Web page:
"At one point during the preordained throwdown between the two colossi who stride through “Fast Five,” Dwayne Johnson rips off his bulletproof vest with the practiced economy of a 17th-century courtesan flinging off her corset. His character, a professional tough guy bluntly named Hobbs, has just found his fugitive bad twin, Dom, the gnomic guru of the “Fast and Furious” franchise, played by Vin Diesel. They are the fast and, yes, the furious. Yet as these giants grasp each other’s bulging muscles, their bald heads rearing in the frame with tumescent vigor, it’s easy to imagine that they’d like some alone time."
I would have every drop of Chano Domínguez’ discography if he’d promise to do nothing but flamenco-infused jazz. I keep thinking that 2002’s Hecho a mano is one of my favorite records, and it is fine stuff, but find myself skipping round until someone either gets purposeful with the applause or puts their foot down.
This version of Monk’s tune — just Dominguez on keys and Joaquín Grilo’s extremities — is polyrhythmically giddy, it’s frothy and cornered, it’s a game of kick the can. Friday’s here, the wind’s done what it could to free up the air (I would consider voting a Trump/Bachmann ticket if they convinced me they could eliminate humidity), and this is a reminder that it’s high time to ankle this joint and find my fingers something better to tap at.
Scott Lucas, “Cynic” (Live, Acoustic at Vocalo 89.5)
I know, I’m sorry! Local H is so last week. Will talk about Ponytail or something soon, maybe. But the above performance of a very old song is from a new interview that is really quite good (despite that awful segue). Refreshing stuff about the self-awareness that comes from being forced to confront your catalog, how repeating yourself can make you realize you’ve developed a voice, the benefits of being ordered to come up with a single, the yearning to be “a fade away guy.”
A couple choice quotes:
"You want to think that you get better as you keep going, you get more sophisticated. But sometimes that sophistication takes over and does things that have no business being in rock."
"I think we’ve become something that in a lot of ways I wanted to be… This sort of cult band that has enough respect and has enough people that like us… I don’t really want for much more than that."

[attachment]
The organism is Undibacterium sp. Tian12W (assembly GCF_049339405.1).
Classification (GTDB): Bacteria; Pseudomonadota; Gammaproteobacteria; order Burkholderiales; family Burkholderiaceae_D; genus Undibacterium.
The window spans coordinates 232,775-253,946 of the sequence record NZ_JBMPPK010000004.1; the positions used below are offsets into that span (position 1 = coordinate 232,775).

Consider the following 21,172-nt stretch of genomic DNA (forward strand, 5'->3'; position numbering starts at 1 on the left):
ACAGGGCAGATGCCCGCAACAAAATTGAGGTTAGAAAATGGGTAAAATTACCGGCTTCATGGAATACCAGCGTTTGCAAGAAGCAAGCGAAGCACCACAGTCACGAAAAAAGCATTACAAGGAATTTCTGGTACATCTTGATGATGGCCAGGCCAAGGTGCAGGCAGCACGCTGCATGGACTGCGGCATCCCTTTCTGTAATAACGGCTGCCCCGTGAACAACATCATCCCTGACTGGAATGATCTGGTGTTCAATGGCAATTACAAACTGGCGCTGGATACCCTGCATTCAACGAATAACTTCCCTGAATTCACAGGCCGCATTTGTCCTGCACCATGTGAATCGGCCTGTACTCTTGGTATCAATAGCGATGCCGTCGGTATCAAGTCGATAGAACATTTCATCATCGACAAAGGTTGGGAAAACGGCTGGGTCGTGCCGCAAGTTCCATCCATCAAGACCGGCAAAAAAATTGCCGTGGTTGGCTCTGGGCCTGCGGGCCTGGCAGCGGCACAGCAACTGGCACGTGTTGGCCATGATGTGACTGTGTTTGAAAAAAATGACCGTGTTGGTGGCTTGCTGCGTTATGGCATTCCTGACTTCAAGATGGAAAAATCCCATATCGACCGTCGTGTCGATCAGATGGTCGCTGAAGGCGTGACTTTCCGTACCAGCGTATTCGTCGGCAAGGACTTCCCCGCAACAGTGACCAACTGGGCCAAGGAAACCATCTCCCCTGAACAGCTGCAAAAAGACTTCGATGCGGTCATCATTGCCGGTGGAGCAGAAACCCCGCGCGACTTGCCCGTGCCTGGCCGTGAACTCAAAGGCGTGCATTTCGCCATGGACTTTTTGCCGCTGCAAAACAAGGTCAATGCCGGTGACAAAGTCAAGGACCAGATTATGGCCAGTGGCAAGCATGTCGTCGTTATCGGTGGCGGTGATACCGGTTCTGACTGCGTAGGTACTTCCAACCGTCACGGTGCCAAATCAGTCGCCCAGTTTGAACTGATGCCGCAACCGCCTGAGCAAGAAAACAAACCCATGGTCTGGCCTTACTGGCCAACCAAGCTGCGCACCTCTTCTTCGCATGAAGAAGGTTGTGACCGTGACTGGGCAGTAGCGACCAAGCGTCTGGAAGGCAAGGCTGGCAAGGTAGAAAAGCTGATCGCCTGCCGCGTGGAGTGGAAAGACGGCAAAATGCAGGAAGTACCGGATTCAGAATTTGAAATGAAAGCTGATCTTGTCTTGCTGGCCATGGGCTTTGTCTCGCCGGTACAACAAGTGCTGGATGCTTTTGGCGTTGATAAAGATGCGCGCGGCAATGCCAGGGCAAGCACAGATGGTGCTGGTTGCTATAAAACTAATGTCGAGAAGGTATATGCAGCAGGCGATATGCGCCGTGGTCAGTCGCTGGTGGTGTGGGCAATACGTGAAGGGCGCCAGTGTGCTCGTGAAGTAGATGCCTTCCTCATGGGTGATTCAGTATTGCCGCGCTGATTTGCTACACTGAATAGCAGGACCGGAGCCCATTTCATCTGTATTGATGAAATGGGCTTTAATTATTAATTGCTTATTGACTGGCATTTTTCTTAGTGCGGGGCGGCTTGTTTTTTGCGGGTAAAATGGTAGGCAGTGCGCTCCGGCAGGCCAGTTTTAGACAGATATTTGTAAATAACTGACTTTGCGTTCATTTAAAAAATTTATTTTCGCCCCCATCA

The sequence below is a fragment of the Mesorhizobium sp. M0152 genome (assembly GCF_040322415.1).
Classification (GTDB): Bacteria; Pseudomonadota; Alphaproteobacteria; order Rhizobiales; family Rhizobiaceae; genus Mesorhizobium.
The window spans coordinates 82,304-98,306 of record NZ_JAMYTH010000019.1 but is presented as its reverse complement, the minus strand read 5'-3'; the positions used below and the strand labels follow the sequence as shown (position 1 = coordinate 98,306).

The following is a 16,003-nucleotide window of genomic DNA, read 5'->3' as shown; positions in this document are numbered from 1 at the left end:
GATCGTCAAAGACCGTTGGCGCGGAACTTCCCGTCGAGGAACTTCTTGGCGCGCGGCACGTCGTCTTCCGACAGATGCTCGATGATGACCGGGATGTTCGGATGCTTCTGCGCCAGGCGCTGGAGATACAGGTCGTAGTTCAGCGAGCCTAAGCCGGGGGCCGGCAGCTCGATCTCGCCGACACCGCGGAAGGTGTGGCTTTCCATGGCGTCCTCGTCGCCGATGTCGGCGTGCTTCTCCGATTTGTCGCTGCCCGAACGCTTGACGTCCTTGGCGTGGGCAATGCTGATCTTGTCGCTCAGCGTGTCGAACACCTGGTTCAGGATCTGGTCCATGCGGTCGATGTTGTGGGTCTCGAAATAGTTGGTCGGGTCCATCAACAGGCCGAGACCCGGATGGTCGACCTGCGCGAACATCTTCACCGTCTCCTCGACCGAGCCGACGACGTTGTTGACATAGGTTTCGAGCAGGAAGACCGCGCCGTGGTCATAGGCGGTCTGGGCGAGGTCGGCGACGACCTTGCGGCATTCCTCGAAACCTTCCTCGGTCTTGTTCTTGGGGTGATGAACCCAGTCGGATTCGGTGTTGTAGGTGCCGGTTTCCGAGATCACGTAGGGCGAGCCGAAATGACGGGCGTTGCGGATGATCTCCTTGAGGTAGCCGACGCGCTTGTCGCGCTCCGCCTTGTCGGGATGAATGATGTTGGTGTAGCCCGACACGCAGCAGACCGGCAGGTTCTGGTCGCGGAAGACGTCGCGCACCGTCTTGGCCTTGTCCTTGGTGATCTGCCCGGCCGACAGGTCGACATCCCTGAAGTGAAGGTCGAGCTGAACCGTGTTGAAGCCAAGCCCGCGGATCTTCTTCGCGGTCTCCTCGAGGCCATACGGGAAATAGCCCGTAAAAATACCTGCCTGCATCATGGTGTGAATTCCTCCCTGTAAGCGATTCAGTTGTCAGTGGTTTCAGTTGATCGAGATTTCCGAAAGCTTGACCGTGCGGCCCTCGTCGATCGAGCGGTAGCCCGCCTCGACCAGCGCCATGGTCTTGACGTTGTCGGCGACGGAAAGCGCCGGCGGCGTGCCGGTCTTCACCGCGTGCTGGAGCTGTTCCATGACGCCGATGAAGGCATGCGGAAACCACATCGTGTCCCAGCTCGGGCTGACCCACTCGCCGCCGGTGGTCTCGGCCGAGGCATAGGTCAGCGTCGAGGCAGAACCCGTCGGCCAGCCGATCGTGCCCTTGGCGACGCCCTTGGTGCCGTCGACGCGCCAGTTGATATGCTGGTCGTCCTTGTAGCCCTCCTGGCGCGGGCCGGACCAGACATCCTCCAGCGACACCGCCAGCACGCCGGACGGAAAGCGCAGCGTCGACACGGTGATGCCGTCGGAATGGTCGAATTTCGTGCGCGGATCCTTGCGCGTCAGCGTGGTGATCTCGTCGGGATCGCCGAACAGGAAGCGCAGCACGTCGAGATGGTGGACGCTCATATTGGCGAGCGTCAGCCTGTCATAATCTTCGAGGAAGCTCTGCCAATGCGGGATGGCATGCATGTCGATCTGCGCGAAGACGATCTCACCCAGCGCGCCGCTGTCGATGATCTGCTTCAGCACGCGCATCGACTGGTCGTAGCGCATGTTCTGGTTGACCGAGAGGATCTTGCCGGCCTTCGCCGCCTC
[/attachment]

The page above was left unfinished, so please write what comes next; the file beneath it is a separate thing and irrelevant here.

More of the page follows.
Starting in the middle of this one, because (1) the full version’s too long for tumblr restrictions and (2) that’s how I first heard it. I jumped in the car from wherever and clicked on the radio and a minute or two later was all Oh! What IS this?! and then eight minutes later was all Man What WAS that?! And when you hear the first part of the piece, which is sort of dominated by skronk, you’re pretty sure John Zorn is in there somewhere.
Sometimes it’s best to never get past Question Mark Exclamation Point.
This is sort of where my insides are at, today. Enjoy.
List of selected band names painstakingly hand-painted on the wall of the Brighton Bar in Long Branch, New Jersey:
Logs in the Mainstream
The Do Dads
The No Pest Strips
Butterflies of Love
Mushroom Cloud 9
Secret Agent Abe
Makers of Fine Clocks
The Bleeding Knees
Xylophone of Wrench
TYGAN featuring Michael Bruce of Alice Cooper
(Other visiting acts noted on the wall: Springsteen, Sylvain Sylvain, Walter Lure, The Dictators, Fountains of Wayne, Urge Overkill, Bon Jovi, Wesley Willis.)
There are a lot of actual Local H songs I would have rather heard on this tour, but it’s hard to argue against a bunch of covers on a Saturday night in a bar in a Jersey shore town. Mainstays in the set list through this leg: “Time,” Agent Orange’s “Blood Stains,” “Wolf Like Me.” “Smothered in Hugs” alternated nights with Concrete Blonde’s “Joey.” This night, Scott broke out of bit of Stooges (“TV Eye”) in the middle of “Bound for the Floor.”
"I’m going to be at the bar until they throw me out of here," he said from the stage. "They got a DJ who’s promised to play all my favorite Pavement songs, and hopefully I can talk him into throwing some Iron Maiden in." He then played a little bit of something I assume was an Iron Maiden song. I do not know any Iron Maiden songs. I do not intend to rectify that situation.
This night was more duty than joy for me. Bought tix for the New York and Philly shows before the Jersey one was announced and before it was apparent that they were working with a near-fixed set list this time. But there was no way I couldn’t go to the Jersey show, because bands don’t always come to Jersey, and because I’m always worried about people not showing up in Jersey. (That Stone Pony show I mentioned last week was empty, and awesome.) The first time I saw them — April 6th, 2002, thank you internet — was in Jersey, at ye olde Birch Hill Nite Club, RIP. (That show was packed, and awesome.)
I also had a personal reason to glutton this stuff, right now, forgive me for not sharing that.